From May 26th to June 7th, I had the incredible opportunity to spend two weeks in India touring Darjeeling and Assam with the Tea Association of Canada. It was a completely astonishing trip and it gave me the chance to meet so many amazing people and see so many things I never imagined I’d have the chance to see.
I'll be posting part of the story every Thursday.
For a little under a year now I have been taking classes with the Tea Association of Canada's Tea Sommelier program. This is a really great program which covers every aspect of tea, starting with simple things like "What are the different kinds of tea?" and progressing all the way to things like business, food pairing, and the science of tea production. The whole thing is written and taught by the wonderful Shabnam Weber of The Tea Emporium. So, one day Shabnam mentioned that TAC was organizing a trip to India and that anyone who wanted to come should send an email requesting the info. I have always wanted to visit India, even before my interest in tea. So I asked my husband "Should I do it?" and he of course said "You have to!"
Maybe it's crazy to agree to visit a new country with a group of people who you have never met before (some people certainly told me so), but you only live once and how many chances would I get to see India's tea estates? So I flew across an ocean with a bunch of people I met for the very first time at the airport. Luckily everyone was incredibly kind and enthusiastic. In total there were 8 of us, most of whom owned successful tea companies already. And then there was me, only thinking about this company and not sure if I should actually do it.
I’ve heard a lot of people say that visiting India changes a person, and after seeing India I can completely understand why.
It’s not easy to get to India from Canada. It’s a long way away and there are no direct flights. It took 30 hours, 4 airports, 3 planes, 2 buses, and 2 taxis, but I finally arrived in Kolkata, India completely and utterly exhausted around 4 in the morning local time. It’s a strange thing to arrive in a new city before the sun is even up, but it can afford you a unique look at a city. It was so early that the streets were almost empty of cars. As we drove to our hotel, some people were starting to wake up, wandering around the streets, getting water, starting their day. Frankly, it was all a bit of a sleep deprived blur and I felt very far from home with no concept of what time it was. Nothing looked familiar, which was both exciting and a little bit intimidating.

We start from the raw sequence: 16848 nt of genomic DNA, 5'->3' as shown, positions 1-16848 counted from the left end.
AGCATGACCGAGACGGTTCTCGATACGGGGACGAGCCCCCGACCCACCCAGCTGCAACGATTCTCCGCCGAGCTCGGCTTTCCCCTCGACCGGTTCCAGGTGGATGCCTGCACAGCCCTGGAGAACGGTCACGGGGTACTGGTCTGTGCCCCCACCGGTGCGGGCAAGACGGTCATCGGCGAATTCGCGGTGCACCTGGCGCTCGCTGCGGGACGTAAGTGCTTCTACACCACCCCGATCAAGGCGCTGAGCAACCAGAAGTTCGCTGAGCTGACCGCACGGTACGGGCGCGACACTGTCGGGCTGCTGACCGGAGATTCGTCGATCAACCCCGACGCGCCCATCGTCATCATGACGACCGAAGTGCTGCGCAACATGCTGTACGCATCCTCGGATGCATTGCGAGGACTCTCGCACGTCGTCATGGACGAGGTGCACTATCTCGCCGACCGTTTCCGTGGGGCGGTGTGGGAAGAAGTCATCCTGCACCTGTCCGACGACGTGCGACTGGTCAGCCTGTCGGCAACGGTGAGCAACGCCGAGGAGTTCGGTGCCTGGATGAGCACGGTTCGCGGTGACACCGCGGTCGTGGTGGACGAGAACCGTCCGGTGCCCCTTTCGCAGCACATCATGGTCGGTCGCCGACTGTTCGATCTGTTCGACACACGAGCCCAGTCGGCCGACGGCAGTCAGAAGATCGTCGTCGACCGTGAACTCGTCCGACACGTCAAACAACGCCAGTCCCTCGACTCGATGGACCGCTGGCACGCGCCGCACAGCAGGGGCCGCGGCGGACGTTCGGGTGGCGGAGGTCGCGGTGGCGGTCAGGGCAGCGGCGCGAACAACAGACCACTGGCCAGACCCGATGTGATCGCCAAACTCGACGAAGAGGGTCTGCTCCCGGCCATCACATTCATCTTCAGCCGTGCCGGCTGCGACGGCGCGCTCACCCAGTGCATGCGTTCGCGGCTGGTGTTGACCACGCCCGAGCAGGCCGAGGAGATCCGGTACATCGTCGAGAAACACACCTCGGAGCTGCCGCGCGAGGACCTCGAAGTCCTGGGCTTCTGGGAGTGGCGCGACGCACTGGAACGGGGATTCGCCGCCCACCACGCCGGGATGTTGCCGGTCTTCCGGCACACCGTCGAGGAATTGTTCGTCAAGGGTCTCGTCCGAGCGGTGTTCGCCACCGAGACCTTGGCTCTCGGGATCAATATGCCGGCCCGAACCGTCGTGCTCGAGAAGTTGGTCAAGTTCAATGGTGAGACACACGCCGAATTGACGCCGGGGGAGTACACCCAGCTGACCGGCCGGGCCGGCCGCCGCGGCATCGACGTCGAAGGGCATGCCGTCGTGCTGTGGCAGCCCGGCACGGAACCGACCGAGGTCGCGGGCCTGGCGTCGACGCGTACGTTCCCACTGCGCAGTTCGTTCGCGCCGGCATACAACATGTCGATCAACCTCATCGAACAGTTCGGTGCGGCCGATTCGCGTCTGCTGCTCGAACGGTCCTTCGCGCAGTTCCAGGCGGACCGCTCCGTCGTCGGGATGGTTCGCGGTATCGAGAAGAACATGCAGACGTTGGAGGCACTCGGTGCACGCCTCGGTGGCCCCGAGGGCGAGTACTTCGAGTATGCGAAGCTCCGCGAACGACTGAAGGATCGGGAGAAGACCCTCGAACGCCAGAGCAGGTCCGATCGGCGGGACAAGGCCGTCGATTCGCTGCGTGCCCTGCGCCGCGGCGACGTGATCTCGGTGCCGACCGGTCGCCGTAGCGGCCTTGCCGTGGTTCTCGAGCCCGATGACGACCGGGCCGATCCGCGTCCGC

Our hotel was an oasis of calm and quiet. I collapsed and got a couple hours of sleep and then we hit the ground running again.
We headed out into the blistering Indian sun, right in the middle of an intense heatwave. Some areas of India were so hot that the roads were actually melting. People were dying. Luckily we were in the north, so the temperatures we only (!) around 40 degrees celsius, not 50. We were never in any actual danger, but it made our complaining about Canadian summers seem pretty ridiculous. And it turns out I wouldn’t even know what it meant to be hot until we got to Assam a week later, but I’m getting ahead of myself.